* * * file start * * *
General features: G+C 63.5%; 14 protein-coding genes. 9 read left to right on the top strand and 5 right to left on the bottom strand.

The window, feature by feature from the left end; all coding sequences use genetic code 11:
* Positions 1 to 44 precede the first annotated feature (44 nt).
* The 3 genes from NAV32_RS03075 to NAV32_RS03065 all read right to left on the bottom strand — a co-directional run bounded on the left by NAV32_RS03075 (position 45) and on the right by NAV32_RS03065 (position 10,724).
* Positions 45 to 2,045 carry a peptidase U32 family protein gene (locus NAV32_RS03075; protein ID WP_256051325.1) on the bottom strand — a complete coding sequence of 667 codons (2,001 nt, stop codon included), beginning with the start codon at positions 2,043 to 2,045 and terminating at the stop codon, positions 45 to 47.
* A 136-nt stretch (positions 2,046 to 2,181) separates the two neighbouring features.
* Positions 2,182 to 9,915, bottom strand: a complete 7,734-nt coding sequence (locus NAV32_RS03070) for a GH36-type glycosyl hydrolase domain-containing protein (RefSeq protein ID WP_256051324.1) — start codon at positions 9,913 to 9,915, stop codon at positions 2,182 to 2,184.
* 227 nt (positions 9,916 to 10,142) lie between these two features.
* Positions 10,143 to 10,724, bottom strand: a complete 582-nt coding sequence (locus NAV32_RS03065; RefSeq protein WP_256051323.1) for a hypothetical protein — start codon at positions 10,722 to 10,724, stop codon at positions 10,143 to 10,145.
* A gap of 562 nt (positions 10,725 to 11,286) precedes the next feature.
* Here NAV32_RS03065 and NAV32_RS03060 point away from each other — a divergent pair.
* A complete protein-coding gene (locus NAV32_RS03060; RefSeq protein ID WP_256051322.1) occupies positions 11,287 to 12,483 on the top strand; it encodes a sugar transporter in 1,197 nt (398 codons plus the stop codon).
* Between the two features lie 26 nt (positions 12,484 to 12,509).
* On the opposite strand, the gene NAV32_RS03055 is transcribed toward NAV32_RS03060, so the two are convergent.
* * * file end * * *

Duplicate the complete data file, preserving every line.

General features: G+C 63.5%; 14 protein-coding genes. 9 read left to right on the top strand and 5 right to left on the bottom strand.

The window, feature by feature from the left end; all coding sequences use genetic code 11:
* Positions 1 to 44 precede the first annotated feature (44 nt).
* The 3 genes from NAV32_RS03075 to NAV32_RS03065 all read right to left on the bottom strand — a co-directional run bounded on the left by NAV32_RS03075 (position 45) and on the right by NAV32_RS03065 (position 10,724).
* Positions 45 to 2,045 carry a peptidase U32 family protein gene (locus NAV32_RS03075; protein ID WP_256051325.1) on the bottom strand — a complete coding sequence of 667 codons (2,001 nt, stop codon included), beginning with the start codon at positions 2,043 to 2,045 and terminating at the stop codon, positions 45 to 47.
* A 136-nt stretch (positions 2,046 to 2,181) separates the two neighbouring features.
* Positions 2,182 to 9,915, bottom strand: a complete 7,734-nt coding sequence (locus NAV32_RS03070) for a GH36-type glycosyl hydrolase domain-containing protein (RefSeq protein ID WP_256051324.1) — start codon at positions 9,913 to 9,915, stop codon at positions 2,182 to 2,184.
* 227 nt (positions 9,916 to 10,142) lie between these two features.
* Positions 10,143 to 10,724, bottom strand: a complete 582-nt coding sequence (locus NAV32_RS03065; RefSeq protein WP_256051323.1) for a hypothetical protein — start codon at positions 10,722 to 10,724, stop codon at positions 10,143 to 10,145.
* A gap of 562 nt (positions 10,725 to 11,286) precedes the next feature.
* Here NAV32_RS03065 and NAV32_RS03060 point away from each other — a divergent pair.
* A complete protein-coding gene (locus NAV32_RS03060; RefSeq protein ID WP_256051322.1) occupies positions 11,287 to 12,483 on the top strand; it encodes a sugar transporter in 1,197 nt (398 codons plus the stop codon).
* Between the two features lie 26 nt (positions 12,484 to 12,509).
* On the opposite strand, the gene NAV32_RS03055 is transcribed toward NAV32_RS03060, so the two are convergent.